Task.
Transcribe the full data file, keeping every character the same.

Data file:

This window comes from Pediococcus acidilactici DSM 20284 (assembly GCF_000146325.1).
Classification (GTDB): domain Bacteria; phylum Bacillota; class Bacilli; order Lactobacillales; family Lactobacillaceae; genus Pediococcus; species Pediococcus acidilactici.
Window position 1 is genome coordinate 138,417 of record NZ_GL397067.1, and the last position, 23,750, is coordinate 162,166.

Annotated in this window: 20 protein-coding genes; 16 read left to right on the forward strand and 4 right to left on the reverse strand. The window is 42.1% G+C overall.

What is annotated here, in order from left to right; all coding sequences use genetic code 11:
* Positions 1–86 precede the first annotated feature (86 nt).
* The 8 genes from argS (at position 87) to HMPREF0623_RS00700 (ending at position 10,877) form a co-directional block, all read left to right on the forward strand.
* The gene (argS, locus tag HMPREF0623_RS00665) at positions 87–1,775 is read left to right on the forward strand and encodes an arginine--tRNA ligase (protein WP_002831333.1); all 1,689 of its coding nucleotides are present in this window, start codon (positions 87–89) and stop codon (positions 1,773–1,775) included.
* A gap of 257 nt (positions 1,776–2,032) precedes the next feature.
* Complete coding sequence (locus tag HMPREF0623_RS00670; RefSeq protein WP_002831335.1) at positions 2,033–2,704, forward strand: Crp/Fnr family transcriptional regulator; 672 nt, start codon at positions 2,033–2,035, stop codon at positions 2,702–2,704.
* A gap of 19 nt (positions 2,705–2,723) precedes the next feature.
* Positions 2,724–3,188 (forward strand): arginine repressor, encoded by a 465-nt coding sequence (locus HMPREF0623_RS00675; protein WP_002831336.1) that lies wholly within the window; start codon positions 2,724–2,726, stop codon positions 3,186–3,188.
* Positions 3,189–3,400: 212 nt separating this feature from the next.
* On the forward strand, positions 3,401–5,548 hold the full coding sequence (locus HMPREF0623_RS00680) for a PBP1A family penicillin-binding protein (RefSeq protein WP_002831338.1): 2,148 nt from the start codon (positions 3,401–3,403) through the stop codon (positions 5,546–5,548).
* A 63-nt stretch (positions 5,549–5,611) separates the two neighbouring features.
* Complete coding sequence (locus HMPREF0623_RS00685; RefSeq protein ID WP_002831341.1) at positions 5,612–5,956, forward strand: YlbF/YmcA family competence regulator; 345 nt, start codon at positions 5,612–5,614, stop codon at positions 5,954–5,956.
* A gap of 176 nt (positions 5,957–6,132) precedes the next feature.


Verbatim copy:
This window comes from Pediococcus acidilactici DSM 20284 (assembly GCF_000146325.1).
Classification (GTDB): domain Bacteria; phylum Bacillota; class Bacilli; order Lactobacillales; family Lactobacillaceae; genus Pediococcus; species Pediococcus acidilactici.
Window position 1 is genome coordinate 138,417 of record NZ_GL397067.1, and the last position, 23,750, is coordinate 162,166.

Annotated in this window: 20 protein-coding genes; 16 read left to right on the forward strand and 4 right to left on the reverse strand. The window is 42.1% G+C overall.

What is annotated here, in order from left to right; all coding sequences use genetic code 11:
* Positions 1–86 precede the first annotated feature (86 nt).
* The 8 genes from argS (at position 87) to HMPREF0623_RS00700 (ending at position 10,877) form a co-directional block, all read left to right on the forward strand.
* The gene (argS, locus tag HMPREF0623_RS00665) at positions 87–1,775 is read left to right on the forward strand and encodes an arginine--tRNA ligase (protein WP_002831333.1); all 1,689 of its coding nucleotides are present in this window, start codon (positions 87–89) and stop codon (positions 1,773–1,775) included.
* A gap of 257 nt (positions 1,776–2,032) precedes the next feature.
* Complete coding sequence (locus tag HMPREF0623_RS00670; RefSeq protein WP_002831335.1) at positions 2,033–2,704, forward strand: Crp/Fnr family transcriptional regulator; 672 nt, start codon at positions 2,033–2,035, stop codon at positions 2,702–2,704.
* A gap of 19 nt (positions 2,705–2,723) precedes the next feature.
* Positions 2,724–3,188 (forward strand): arginine repressor, encoded by a 465-nt coding sequence (locus HMPREF0623_RS00675; protein WP_002831336.1) that lies wholly within the window; start codon positions 2,724–2,726, stop codon positions 3,186–3,188.
* Positions 3,189–3,400: 212 nt separating this feature from the next.
* On the forward strand, positions 3,401–5,548 hold the full coding sequence (locus HMPREF0623_RS00680) for a PBP1A family penicillin-binding protein (RefSeq protein WP_002831338.1): 2,148 nt from the start codon (positions 3,401–3,403) through the stop codon (positions 5,546–5,548).
* A 63-nt stretch (positions 5,549–5,611) separates the two neighbouring features.
* Complete coding sequence (locus HMPREF0623_RS00685; RefSeq protein ID WP_002831341.1) at positions 5,612–5,956, forward strand: YlbF/YmcA family competence regulator; 345 nt, start codon at positions 5,612–5,614, stop codon at positions 5,954–5,956.
* A gap of 176 nt (positions 5,957–6,132) precedes the next feature.